Second highest priced sheep ever sold at 200,000gns

Breeder Allan Wight said the lamb had been a standout from two weeks old, with exceptional flesh and character
Breeder Allan Wight said the lamb had been a standout from two weeks old, with exceptional flesh and character

The second highest priced sheep in the UK has been sold this week at a substantial 200,000gns.

The Scottish National Texel Sale was underway in Lanark on Thursday (22 August).

Midlock Capaldi, a lamb bred by the Wight family, was the talk of the yard from the moment he set foot in the market.

Sired by Knock Bantastic, he is an ET-bred lamb flushed from 2018-born Mullan Amigo daughter and goes back to a Garngour dam purchased in 2016.

Unshown in the pre-sale show, this stylish, well bodied lamb took bidding to an extreme level around the Lanark ring.

The final bid came from a two-part consortium of Charlie Boden, buying for the Sportsmans and Mellor Vale flocks and Hugh and Alan Blackwood buying for their Auldhouseburn flock.

Breeder Allan Wight said the lamb had been a standout from two weeks old, with exceptional flesh and character.

“You always knew he was one to watch and he had that extra something the best ones always have,” he said.

Joint purchaser Alan Blackwood said there was no doubt this was the lamb to have: “He’s exceptionally correct, has style and character coupled with a great carcass.

“We’re delighted to have got him and knew from the minute we saw him he was the one to add the next level to the flock.”

British Texel Sheep Society chief executive John Yates said the atmosphere at the two-day event had been buoyant throughout.

“There is no doubt that despite some current political uncertainties Texel breeders have faith in the breed and are placing Texels firmly at the heart of their farming businesses going forward.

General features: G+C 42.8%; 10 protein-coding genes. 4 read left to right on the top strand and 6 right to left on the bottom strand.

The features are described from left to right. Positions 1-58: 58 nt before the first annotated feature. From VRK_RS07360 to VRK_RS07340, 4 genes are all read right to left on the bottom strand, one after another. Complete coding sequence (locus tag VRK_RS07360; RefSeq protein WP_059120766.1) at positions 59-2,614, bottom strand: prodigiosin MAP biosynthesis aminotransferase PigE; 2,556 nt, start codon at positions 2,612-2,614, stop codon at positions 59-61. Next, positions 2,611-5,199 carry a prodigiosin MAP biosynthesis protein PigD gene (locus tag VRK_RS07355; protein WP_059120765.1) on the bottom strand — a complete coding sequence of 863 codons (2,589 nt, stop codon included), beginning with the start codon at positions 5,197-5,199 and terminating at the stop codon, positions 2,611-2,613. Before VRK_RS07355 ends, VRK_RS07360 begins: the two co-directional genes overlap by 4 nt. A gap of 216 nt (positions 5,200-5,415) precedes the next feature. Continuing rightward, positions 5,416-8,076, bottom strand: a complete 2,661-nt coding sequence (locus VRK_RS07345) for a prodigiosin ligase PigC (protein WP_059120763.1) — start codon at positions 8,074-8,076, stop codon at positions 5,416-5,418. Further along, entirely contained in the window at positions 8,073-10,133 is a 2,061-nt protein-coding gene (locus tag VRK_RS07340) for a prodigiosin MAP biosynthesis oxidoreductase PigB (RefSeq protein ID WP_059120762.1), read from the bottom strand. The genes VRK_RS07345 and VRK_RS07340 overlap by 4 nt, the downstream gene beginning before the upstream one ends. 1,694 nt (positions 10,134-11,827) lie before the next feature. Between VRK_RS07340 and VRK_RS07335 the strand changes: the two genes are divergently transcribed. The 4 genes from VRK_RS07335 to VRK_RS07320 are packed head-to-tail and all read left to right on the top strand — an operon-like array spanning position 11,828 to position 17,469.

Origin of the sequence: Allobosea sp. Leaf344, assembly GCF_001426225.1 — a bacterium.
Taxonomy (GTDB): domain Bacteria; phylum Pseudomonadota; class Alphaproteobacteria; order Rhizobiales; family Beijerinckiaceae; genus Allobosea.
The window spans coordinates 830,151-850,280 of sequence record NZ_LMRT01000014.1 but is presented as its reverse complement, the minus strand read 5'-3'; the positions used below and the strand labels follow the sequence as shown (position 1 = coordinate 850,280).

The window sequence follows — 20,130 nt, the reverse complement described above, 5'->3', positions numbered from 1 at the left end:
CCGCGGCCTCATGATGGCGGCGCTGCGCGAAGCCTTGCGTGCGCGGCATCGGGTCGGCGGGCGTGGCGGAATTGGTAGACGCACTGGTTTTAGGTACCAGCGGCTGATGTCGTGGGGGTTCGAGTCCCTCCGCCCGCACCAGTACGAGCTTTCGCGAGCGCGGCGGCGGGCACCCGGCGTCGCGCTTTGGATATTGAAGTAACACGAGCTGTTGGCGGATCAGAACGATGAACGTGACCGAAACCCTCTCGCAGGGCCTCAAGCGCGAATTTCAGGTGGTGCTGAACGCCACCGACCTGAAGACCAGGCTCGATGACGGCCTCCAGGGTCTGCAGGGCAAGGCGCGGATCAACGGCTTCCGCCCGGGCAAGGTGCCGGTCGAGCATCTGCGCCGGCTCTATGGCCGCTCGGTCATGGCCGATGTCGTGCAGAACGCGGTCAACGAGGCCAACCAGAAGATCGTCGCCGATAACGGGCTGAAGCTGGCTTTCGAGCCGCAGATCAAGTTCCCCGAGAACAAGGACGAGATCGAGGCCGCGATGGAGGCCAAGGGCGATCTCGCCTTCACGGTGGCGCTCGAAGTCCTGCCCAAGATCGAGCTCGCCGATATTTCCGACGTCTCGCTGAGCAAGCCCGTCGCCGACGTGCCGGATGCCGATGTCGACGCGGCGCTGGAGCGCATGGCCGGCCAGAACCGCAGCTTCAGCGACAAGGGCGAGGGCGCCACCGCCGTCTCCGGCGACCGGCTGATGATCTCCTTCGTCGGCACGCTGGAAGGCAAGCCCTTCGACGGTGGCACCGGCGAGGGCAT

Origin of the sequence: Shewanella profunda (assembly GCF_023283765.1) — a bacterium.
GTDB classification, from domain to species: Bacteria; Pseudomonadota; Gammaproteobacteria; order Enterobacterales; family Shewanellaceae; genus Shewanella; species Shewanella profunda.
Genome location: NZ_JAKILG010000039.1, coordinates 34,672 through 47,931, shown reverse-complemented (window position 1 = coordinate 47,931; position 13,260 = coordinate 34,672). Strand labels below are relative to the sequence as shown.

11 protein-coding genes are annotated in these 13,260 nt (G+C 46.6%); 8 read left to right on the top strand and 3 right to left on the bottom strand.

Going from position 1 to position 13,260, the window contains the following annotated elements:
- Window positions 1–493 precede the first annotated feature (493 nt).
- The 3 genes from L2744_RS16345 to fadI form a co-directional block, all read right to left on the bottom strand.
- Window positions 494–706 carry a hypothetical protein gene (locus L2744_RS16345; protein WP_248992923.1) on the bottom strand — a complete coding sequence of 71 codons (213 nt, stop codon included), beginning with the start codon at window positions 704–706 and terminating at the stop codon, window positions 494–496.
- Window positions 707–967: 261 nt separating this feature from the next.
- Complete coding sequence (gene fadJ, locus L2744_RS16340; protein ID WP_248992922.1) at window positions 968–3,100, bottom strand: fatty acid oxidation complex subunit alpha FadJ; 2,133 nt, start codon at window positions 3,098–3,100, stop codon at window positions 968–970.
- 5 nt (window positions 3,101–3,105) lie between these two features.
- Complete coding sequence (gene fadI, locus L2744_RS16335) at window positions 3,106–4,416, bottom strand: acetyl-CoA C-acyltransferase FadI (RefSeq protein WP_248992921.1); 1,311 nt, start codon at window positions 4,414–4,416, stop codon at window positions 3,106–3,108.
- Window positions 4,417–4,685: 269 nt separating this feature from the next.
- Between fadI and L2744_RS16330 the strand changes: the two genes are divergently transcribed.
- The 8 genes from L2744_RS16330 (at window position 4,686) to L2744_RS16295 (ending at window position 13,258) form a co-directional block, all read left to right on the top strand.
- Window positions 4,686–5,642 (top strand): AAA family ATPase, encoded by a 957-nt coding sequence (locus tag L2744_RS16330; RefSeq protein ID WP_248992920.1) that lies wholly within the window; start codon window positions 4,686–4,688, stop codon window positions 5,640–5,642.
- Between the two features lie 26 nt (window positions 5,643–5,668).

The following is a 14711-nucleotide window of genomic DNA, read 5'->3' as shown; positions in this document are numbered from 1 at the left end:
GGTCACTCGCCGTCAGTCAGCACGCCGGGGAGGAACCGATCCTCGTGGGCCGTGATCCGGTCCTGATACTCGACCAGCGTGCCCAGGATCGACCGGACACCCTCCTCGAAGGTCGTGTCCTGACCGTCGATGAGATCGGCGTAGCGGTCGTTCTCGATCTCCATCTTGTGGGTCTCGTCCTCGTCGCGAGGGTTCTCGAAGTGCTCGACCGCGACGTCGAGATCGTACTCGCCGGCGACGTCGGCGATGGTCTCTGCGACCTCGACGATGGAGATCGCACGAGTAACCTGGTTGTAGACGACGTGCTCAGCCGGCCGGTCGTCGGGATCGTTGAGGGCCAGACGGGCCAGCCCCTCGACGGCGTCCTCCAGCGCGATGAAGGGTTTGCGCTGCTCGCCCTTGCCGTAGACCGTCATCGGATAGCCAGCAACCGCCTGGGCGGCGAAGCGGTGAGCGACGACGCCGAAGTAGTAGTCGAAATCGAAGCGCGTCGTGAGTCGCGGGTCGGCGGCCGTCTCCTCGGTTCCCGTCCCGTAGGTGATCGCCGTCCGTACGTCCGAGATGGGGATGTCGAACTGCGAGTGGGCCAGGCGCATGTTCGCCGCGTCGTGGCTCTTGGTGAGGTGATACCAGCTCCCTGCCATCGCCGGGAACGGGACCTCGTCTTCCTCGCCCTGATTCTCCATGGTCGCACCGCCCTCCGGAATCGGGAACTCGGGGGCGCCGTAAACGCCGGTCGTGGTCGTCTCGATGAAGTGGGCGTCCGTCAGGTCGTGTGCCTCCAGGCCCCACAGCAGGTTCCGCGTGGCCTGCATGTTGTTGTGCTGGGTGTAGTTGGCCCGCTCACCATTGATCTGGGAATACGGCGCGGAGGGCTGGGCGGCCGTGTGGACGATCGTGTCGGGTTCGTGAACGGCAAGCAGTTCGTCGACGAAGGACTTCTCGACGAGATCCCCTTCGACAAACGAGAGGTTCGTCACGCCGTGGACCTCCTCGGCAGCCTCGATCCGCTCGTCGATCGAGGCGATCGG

“That confidence is feeding back up from the commercial sector where Texel cross lambs continue to earn premium prices thanks to their ability to meet the strict market specification demanded by both processors and retailers.

“It should be remembered that Texel-sired prime lambs outperform the industry average in this respect with 20% more Texel cross lambs meeting specification compared to the rest of the industry.

“The breed’s performance as both a terminal and maternal breed is at the core of the UK sheep industry and it continues to provide commercial producers with large numbers of saleable lambs no matter where in the UK you look,” Mr Yates said.

He said that while to many it may seem an extreme price for a ram lamb it was another sign of the confidence breeders had in Texels.

“What we have to remember is that these breeders are investing in the future of their businesses in both the short and long-term.

“Those animals perceived to be carrying the best genetics will always command a premium and so it proved at Lanark. One only has to look across the agricultural industry to see all those staking their futures on farming investing in their businesses.

“With ongoing investment in modern breeding technologies, such as embryo transfer and artificial insemination by Texel breeders being more than £1m a year, the potential earnings from this ram are vast,” said Mr Yates.

“This coupled with the Society’s investment in genomic R&D and its texelplus performance recording service firmly places the breed at the head of the UK sheep industry.

“Few would question an arable farmer ordering a new combine at £250,000 or more and the sale of this ram lamb is no different, he will be at the core of his purchasers’ breeding programmes this year and, through his daughters, for many years to come,” he added.